The Pin Up Parlor is more than just a burlesque show or a cabaret – it’s an all-encompassing experience, taking in all manner of performance and visual art, mixing it all together and serving it up like a big, decadent cocktail.
The next one of these lush and lavish events, in early December, draws on the women of the 1920s for inspiration. As organiser and co-founder Gigi Vine explains, putting these Pin Up Parlor events on is a true labour of love. “I do the events with my sister Betty Belle,” she explains. “We grew up together with a mutual interest in vintage fashion, which is really where this whole thing started. Betty is a visual artist and designer, whereas I’m a performer and choreographer. I entered and won the Miss Classic Pin Up Australia competition few years ago, and Betty has an interest in vintage tattoo art – she’s a living artwork, that girl. This show is all our interests coming together.”
The next Pin Up Parlor is all about the roaring ‘20s, and how the women of the era created a liberating movement through their beauty and risqué performances. “There’s something about the women of that era that really appeals to me,” Vine explains. “Women were different shapes and sizes back then and didn’t necessarily have to show a lot of skin to be sexy. I mean, you could if you wanted to, but back then it was all about the tease, versus now, when it’s all about the body. A lot of the women who performed in vaudeville were making strong political statements, but doing so in a funny way. They were being naughty and mostly getting away with it, but the key part is that they were having fun while doing it. I just think that ultimately, it’s all about that – if you’re not doing that, then why are you doing it?”
The show itself features a series of cabaret and burlesque performances, in a venue specially decorated by Gigi and Betty, overflowing with art of all kinds. “This year, the room is broken into the four seasons,” Vine explains. “You’ll be sitting in an area that looks like spring, say, or one that looks like winter, decorated with Betty’s props and dressings. We also have living statues – we’re working with a group of women by the name of The Sirens, and they’ll be adding to this magical garden type atmosphere. We wondered how we could take this idea into the 21st century, so we commissioned a series of skateboard decks, which will be hanging on the walls at the show – the design on each one draws on the art deco style.”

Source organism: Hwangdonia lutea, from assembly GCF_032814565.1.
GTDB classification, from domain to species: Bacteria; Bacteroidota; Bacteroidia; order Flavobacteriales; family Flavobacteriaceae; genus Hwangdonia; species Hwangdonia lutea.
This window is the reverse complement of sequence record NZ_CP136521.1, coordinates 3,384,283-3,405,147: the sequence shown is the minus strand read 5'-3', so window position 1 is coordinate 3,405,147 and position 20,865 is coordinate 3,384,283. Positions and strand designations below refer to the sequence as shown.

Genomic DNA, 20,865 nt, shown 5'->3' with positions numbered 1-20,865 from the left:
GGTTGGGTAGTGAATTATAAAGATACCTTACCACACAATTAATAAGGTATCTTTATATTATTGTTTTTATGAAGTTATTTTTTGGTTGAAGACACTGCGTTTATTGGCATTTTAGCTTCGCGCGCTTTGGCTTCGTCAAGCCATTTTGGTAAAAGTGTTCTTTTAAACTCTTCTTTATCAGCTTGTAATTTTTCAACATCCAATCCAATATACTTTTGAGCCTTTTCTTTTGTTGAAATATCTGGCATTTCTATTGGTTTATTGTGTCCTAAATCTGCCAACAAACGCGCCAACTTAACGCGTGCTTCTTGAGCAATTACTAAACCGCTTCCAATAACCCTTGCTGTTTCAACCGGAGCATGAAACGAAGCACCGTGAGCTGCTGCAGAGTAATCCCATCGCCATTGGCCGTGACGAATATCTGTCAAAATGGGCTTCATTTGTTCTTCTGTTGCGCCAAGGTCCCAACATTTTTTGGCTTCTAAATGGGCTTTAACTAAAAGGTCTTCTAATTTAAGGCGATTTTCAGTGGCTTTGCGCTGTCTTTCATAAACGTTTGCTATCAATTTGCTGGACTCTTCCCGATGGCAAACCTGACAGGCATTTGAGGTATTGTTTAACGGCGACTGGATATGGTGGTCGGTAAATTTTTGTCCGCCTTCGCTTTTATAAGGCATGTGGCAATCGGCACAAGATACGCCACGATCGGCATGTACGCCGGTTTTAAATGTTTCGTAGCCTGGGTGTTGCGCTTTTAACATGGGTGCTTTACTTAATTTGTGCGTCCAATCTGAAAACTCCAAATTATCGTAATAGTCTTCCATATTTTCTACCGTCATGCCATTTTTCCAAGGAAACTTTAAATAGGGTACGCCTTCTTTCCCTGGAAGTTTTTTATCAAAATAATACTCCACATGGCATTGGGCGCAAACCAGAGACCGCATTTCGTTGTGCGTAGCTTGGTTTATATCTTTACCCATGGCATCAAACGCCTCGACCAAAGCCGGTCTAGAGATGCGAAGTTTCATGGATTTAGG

Each of the artists and dancers involves brings their own interpretation of 1920s style, Vine continues. “We have a really broad range of people contributing,” she says, “from street artists to tattoo artists and typographers, all putting their own spin on the ’20s and art deco. Each one of the live performers has picked a season with its own colour to go along with it. The girls are drawing on period figures like Zelda Fitzgerald. One of our dancers, Bunni Lambada is drawing on Sally Rand, who was one of the first burlesque performers, and was famous for her massive ostrich feather fan. We have two performers, Cody Cabana and Dolly Rocket, who are doing an ode to the Dolly Sisters, flapper dancers from the ’20s, but we’re bridging the old and the new by using a remixed version of an old swing song. It all sounds pretty wild,” she says, “but when all these elements come together on the night, it’s spectacular.”
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